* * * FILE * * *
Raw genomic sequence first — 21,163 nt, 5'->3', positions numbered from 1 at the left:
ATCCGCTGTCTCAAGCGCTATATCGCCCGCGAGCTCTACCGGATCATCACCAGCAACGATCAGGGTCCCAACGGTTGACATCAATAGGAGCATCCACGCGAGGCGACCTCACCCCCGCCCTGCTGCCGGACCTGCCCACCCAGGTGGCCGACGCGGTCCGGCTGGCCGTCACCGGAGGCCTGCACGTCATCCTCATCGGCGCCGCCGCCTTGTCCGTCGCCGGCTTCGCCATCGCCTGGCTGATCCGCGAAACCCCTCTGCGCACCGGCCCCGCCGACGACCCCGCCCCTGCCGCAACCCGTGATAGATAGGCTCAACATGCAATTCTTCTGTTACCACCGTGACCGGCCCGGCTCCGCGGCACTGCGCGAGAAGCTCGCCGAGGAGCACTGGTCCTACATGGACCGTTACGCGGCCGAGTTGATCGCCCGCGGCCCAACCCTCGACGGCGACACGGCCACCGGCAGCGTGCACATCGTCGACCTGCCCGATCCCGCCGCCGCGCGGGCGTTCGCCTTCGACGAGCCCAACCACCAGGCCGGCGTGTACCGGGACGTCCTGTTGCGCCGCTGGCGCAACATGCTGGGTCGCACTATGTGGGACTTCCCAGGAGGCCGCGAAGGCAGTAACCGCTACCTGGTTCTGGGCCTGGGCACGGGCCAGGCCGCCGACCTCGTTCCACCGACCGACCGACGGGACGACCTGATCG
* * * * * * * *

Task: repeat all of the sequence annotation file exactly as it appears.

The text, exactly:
Raw genomic sequence first — 21,163 nt, 5'->3', positions numbered from 1 at the left:
ATCCGCTGTCTCAAGCGCTATATCGCCCGCGAGCTCTACCGGATCATCACCAGCAACGATCAGGGTCCCAACGGTTGACATCAATAGGAGCATCCACGCGAGGCGACCTCACCCCCGCCCTGCTGCCGGACCTGCCCACCCAGGTGGCCGACGCGGTCCGGCTGGCCGTCACCGGAGGCCTGCACGTCATCCTCATCGGCGCCGCCGCCTTGTCCGTCGCCGGCTTCGCCATCGCCTGGCTGATCCGCGAAACCCCTCTGCGCACCGGCCCCGCCGACGACCCCGCCCCTGCCGCAACCCGTGATAGATAGGCTCAACATGCAATTCTTCTGTTACCACCGTGACCGGCCCGGCTCCGCGGCACTGCGCGAGAAGCTCGCCGAGGAGCACTGGTCCTACATGGACCGTTACGCGGCCGAGTTGATCGCCCGCGGCCCAACCCTCGACGGCGACACGGCCACCGGCAGCGTGCACATCGTCGACCTGCCCGATCCCGCCGCCGCGCGGGCGTTCGCCTTCGACGAGCCCAACCACCAGGCCGGCGTGTACCGGGACGTCCTGTTGCGCCGCTGGCGCAACATGCTGGGTCGCACTATGTGGGACTTCCCAGGAGGCCGCGAAGGCAGTAACCGCTACCTGGTTCTGGGCCTGGGCACGGGCCAGGCCGCCGACCTCGTTCCACCGACCGACCGACGGGACGACCTGATCG